1. The confidentiality agreements are with individual hospitals and/or vendors. Such agreements do not prohibit the state from providing the aggregate totals that exist statewide. One therefore can only assume that the real numbers are so low they would prompt an outcry if disclosed, and in turn reflect badly on the hospitals and Indiana policymakers.

    1. We just found out the previously used model of predicting were very wrong. These are though useful for make ready for some larger events. These incorrect numbers were probably based on no social distancing, etc. So with these measures in place we could see less symptomatic infections coming and less need for hospitalization.

  2. I tend to write down little factoids in the margins of pages of notes I take – not just about SARS-CoV-2/COVID-19, but in general.

    I’ve got the number 64,941 written down as the number of dedicated ICU beds in the US prior to when all of this started. There are obviously going to be more beds now that many hospitals have committed portions of, if not entire, floors to attempt to be better prepared.

    Prior to the construction of new hospitals on the fly, the number of beds in the US was 29/10,000 people.(Italy has/had 34/10,000).

    Recent OR (Operations Research) numbers for hospital usage by SARS-CoV-2/COVID-19 are 5% will need to be hospitalized, 2% will need ICU access, and 1% will require a ventilator.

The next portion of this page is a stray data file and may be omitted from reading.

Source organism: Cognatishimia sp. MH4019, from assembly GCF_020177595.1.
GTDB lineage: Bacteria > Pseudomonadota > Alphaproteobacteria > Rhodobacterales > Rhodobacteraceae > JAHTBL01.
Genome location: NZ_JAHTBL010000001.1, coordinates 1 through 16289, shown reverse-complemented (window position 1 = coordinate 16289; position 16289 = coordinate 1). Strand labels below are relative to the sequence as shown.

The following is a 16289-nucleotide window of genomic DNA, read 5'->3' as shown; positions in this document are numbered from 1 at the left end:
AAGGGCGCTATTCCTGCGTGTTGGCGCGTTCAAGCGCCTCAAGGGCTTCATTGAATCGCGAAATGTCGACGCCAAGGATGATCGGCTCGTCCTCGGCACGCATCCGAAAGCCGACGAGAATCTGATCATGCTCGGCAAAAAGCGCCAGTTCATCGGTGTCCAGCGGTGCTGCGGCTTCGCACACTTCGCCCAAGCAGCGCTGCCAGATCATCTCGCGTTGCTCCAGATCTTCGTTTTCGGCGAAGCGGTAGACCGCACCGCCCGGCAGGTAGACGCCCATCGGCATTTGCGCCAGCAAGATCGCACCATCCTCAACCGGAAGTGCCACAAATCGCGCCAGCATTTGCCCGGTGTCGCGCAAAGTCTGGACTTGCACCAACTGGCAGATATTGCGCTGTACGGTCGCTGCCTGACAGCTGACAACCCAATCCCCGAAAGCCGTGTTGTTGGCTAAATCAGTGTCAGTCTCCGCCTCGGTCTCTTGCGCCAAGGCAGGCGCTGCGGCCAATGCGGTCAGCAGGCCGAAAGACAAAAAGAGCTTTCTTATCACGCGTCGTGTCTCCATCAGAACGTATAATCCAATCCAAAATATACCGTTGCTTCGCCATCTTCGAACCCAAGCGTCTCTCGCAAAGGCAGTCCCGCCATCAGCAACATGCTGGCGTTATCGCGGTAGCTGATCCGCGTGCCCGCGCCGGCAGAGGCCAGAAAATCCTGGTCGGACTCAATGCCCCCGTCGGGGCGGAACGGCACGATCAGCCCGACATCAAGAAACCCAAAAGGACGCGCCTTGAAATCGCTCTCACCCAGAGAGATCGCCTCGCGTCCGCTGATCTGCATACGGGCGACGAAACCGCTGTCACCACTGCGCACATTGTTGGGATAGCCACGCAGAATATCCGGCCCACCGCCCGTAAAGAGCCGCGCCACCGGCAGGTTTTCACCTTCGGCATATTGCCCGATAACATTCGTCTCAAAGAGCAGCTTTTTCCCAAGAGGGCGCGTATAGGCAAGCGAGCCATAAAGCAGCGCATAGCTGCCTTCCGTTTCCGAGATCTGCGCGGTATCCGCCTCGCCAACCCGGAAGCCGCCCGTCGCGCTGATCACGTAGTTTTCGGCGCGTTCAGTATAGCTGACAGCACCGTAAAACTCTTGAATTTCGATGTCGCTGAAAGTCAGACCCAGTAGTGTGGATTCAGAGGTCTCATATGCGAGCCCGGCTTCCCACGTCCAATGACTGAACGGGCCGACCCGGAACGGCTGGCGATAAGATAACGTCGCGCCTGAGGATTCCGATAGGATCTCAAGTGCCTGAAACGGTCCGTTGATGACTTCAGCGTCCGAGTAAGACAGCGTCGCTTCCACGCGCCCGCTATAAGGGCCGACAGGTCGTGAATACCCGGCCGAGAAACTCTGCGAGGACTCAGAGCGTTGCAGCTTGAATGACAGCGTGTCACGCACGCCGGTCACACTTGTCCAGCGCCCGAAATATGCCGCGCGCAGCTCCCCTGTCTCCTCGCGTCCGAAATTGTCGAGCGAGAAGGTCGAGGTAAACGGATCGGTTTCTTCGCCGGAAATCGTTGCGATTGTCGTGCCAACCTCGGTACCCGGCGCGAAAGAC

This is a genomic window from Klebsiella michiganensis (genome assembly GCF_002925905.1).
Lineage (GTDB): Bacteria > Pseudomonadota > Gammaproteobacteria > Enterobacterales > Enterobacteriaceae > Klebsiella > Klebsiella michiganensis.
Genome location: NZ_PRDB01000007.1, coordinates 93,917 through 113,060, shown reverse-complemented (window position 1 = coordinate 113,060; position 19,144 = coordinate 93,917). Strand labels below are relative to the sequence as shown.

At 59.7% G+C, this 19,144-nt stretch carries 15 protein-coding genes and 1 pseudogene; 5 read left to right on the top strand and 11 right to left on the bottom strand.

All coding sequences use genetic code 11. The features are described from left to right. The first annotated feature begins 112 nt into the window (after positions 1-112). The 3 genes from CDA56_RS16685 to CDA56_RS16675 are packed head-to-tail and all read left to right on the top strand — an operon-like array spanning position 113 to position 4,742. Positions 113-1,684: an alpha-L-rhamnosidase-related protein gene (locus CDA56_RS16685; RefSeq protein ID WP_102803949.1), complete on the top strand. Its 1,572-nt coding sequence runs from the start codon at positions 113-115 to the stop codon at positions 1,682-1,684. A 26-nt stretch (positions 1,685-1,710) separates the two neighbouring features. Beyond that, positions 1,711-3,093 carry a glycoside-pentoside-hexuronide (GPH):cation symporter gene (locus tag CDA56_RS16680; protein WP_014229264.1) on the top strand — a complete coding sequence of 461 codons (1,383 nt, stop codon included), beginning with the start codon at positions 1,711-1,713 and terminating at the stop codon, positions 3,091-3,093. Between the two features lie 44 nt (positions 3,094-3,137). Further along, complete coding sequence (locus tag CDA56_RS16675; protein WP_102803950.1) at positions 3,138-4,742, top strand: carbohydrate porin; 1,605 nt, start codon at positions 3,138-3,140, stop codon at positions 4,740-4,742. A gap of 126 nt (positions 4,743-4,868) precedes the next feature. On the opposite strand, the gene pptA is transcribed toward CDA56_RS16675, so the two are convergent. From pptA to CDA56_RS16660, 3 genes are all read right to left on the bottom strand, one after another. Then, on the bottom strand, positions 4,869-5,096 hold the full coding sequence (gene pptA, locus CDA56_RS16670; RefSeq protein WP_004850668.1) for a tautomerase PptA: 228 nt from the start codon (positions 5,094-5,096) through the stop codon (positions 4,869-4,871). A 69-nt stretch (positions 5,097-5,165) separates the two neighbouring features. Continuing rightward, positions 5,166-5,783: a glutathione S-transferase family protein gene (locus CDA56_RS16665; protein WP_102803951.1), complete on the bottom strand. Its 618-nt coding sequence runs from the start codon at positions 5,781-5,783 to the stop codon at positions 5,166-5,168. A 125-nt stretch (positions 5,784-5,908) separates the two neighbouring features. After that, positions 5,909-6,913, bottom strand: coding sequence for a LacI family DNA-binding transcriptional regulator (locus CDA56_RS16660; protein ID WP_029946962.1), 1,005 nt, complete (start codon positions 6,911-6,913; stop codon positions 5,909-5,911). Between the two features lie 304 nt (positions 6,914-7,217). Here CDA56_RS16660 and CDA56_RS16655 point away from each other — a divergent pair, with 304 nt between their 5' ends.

Even if that number of ICU beds are tripled (194,823) and in use concurrently, you can extrapolate there would be 9,741,150 people sick at the same time.

    1. The above is exactly why the “state officials again refused to say how many ventilators or intensive-care unit beds hospitals have” Every news organization would be coming up with their own dramatic numbers as to how things were going to get dramatically worse and continue to stir the panic. (I mean why not create another run on toilet paper!) As Doug stated above, prediction models were in need of change. And, all models will need to be changed once the information is disseminated from the Canadian anesthesiologist who developed a method where one ventilator could be used for nine patients. Also, with the change in one vent, anesthesia machines can be converted into a ventilator, are any of these possibilities in anybody’s numbers? My guess would be no.

  3. Just as important as the number of ICU beds and ventilators is the availability of the newer treatments in clinical trials for the SARS-CoV-2 virus causing COVID-19 for the more severe cases. What is plan to get these to the ICU’s for treatment. Are the different health care systems prepared for the clinical trials or compassionate use basis as a means of acquiring these treatments?. Specifically, is paperwork in place and IRB’s are primed to conduct clinical trials for experimental treatments such as remdesivir (Gliead) and Actemra/RoActemra (anti-IL 6) (Roche)?